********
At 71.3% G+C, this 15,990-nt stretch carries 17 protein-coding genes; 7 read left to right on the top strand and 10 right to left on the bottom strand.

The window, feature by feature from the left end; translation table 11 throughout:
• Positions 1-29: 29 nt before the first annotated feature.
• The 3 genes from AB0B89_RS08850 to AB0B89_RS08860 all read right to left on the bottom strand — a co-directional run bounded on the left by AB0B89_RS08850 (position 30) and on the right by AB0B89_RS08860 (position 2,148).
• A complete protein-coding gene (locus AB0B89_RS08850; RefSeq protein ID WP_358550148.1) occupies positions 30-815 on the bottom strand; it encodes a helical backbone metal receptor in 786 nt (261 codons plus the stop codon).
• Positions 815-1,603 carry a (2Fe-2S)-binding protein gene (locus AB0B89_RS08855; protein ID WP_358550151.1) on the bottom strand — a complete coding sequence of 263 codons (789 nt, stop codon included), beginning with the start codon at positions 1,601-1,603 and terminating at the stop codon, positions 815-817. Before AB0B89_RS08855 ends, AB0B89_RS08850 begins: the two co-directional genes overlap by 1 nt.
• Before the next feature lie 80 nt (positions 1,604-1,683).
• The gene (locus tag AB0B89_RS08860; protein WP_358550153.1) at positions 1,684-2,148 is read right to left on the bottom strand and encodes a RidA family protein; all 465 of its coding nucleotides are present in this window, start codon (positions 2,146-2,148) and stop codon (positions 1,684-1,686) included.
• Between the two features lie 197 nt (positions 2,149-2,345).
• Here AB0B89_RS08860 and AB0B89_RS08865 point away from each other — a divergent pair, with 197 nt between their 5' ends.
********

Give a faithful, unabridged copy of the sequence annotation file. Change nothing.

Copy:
At 71.3% G+C, this 15,990-nt stretch carries 17 protein-coding genes; 7 read left to right on the top strand and 10 right to left on the bottom strand.

The window, feature by feature from the left end; translation table 11 throughout:
• Positions 1-29: 29 nt before the first annotated feature.
• The 3 genes from AB0B89_RS08850 to AB0B89_RS08860 all read right to left on the bottom strand — a co-directional run bounded on the left by AB0B89_RS08850 (position 30) and on the right by AB0B89_RS08860 (position 2,148).
• A complete protein-coding gene (locus AB0B89_RS08850; RefSeq protein ID WP_358550148.1) occupies positions 30-815 on the bottom strand; it encodes a helical backbone metal receptor in 786 nt (261 codons plus the stop codon).
• Positions 815-1,603 carry a (2Fe-2S)-binding protein gene (locus AB0B89_RS08855; protein ID WP_358550151.1) on the bottom strand — a complete coding sequence of 263 codons (789 nt, stop codon included), beginning with the start codon at positions 1,601-1,603 and terminating at the stop codon, positions 815-817. Before AB0B89_RS08855 ends, AB0B89_RS08850 begins: the two co-directional genes overlap by 1 nt.
• Before the next feature lie 80 nt (positions 1,604-1,683).
• The gene (locus tag AB0B89_RS08860; protein WP_358550153.1) at positions 1,684-2,148 is read right to left on the bottom strand and encodes a RidA family protein; all 465 of its coding nucleotides are present in this window, start codon (positions 2,146-2,148) and stop codon (positions 1,684-1,686) included.
• Between the two features lie 197 nt (positions 2,149-2,345).
• Here AB0B89_RS08860 and AB0B89_RS08865 point away from each other — a divergent pair, with 197 nt between their 5' ends.